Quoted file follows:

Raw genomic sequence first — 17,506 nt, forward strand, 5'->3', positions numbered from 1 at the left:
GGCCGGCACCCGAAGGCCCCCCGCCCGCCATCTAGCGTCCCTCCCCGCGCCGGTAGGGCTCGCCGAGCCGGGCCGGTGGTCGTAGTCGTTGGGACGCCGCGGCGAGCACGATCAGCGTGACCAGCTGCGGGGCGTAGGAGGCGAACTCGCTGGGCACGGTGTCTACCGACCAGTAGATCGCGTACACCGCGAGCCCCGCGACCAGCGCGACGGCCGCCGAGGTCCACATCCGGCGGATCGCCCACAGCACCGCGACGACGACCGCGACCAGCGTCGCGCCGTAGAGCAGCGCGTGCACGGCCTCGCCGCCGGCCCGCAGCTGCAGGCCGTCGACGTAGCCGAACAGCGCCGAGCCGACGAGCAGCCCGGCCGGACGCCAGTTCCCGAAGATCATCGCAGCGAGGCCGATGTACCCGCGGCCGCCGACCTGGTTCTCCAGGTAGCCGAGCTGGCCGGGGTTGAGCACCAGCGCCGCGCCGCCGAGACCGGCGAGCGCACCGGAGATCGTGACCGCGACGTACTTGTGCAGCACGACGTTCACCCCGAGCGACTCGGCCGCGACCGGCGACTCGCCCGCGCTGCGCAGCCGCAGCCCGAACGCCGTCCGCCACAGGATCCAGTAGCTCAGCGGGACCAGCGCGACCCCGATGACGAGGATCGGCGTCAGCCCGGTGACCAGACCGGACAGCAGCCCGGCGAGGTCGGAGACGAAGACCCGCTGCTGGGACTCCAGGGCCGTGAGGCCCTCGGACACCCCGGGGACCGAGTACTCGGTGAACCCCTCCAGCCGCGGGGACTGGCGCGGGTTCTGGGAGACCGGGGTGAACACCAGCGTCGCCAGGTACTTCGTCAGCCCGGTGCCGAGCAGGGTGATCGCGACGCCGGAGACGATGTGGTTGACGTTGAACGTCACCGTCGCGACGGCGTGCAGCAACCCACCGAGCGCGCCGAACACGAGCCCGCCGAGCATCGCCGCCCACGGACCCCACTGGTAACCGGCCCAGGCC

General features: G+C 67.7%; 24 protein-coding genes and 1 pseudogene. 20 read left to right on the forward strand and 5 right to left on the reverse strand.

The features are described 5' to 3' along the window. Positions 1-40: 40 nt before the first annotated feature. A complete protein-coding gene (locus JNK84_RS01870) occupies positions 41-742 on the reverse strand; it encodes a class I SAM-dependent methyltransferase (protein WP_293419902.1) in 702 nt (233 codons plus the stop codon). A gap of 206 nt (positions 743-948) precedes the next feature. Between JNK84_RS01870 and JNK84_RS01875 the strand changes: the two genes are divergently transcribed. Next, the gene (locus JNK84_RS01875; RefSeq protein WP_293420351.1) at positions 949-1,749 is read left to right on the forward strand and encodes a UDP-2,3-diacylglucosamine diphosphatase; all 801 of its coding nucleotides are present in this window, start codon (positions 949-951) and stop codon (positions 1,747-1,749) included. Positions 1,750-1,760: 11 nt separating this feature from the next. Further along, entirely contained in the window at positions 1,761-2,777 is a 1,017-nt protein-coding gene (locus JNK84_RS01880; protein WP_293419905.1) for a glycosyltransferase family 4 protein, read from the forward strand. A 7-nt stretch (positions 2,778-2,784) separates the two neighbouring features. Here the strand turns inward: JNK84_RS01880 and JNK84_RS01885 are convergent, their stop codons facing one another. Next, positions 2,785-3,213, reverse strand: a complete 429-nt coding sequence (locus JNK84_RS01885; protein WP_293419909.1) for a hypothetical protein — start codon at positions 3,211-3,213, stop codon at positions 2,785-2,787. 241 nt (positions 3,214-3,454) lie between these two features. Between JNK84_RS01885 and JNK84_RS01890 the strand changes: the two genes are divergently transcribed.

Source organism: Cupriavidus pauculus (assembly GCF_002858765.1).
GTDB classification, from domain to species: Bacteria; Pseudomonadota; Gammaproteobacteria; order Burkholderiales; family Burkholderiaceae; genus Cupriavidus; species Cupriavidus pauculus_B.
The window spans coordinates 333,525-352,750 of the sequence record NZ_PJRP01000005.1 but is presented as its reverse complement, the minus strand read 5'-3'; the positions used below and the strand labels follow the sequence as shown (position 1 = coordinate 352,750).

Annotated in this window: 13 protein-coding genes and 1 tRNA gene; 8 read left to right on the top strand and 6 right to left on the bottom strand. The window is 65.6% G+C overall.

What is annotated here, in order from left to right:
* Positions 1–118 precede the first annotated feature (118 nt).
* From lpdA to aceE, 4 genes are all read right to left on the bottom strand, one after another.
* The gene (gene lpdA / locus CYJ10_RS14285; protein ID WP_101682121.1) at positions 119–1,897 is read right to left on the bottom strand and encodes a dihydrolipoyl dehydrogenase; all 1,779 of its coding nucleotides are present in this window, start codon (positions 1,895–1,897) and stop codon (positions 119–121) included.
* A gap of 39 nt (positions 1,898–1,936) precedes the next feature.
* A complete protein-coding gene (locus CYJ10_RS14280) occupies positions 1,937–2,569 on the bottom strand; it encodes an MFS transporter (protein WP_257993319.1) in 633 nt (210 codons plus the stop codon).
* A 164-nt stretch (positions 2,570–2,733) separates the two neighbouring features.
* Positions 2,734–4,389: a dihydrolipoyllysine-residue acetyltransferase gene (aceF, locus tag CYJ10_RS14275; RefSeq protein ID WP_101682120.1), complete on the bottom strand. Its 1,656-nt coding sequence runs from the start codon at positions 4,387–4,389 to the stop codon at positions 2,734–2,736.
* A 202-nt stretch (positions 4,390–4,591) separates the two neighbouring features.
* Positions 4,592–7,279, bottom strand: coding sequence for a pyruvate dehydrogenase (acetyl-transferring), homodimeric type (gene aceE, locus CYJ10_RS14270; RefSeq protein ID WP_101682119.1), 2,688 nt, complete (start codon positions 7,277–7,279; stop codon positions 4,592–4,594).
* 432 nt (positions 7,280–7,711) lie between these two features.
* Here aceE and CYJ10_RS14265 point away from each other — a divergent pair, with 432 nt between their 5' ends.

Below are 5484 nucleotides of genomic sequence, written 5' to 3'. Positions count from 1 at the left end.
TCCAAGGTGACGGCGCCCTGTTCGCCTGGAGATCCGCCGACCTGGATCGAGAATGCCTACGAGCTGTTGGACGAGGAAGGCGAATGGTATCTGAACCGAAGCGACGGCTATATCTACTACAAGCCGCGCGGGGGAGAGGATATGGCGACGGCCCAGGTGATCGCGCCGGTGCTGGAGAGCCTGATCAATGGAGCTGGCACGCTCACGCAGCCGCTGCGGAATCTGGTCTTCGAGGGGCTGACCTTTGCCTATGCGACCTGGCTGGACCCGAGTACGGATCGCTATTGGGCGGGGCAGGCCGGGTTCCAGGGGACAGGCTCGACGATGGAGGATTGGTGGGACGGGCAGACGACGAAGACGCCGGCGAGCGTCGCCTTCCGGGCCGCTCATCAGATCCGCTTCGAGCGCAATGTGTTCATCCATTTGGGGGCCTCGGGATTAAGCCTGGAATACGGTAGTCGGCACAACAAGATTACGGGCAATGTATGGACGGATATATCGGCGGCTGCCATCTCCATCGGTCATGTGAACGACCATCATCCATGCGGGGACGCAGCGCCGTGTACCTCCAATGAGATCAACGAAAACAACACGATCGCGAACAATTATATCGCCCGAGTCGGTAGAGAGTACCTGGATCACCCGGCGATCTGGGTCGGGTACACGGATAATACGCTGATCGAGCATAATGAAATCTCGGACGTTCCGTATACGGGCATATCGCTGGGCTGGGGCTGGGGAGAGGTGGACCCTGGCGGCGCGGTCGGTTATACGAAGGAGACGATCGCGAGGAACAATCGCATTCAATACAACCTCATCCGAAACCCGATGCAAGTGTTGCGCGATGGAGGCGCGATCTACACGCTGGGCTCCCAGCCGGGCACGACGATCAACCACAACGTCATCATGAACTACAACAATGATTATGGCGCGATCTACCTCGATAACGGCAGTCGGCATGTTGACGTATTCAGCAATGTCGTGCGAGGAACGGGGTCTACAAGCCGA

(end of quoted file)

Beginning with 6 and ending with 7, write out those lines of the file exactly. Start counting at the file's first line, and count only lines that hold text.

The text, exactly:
GTDB classification, from domain to species: Bacteria; Pseudomonadota; Gammaproteobacteria; order Burkholderiales; family Burkholderiaceae; genus Cupriavidus; species Cupriavidus pauculus_B.
The window spans coordinates 333,525-352,750 of the sequence record NZ_PJRP01000005.1 but is presented as its reverse complement, the minus strand read 5'-3'; the positions used below and the strand labels follow the sequence as shown (position 1 = coordinate 352,750).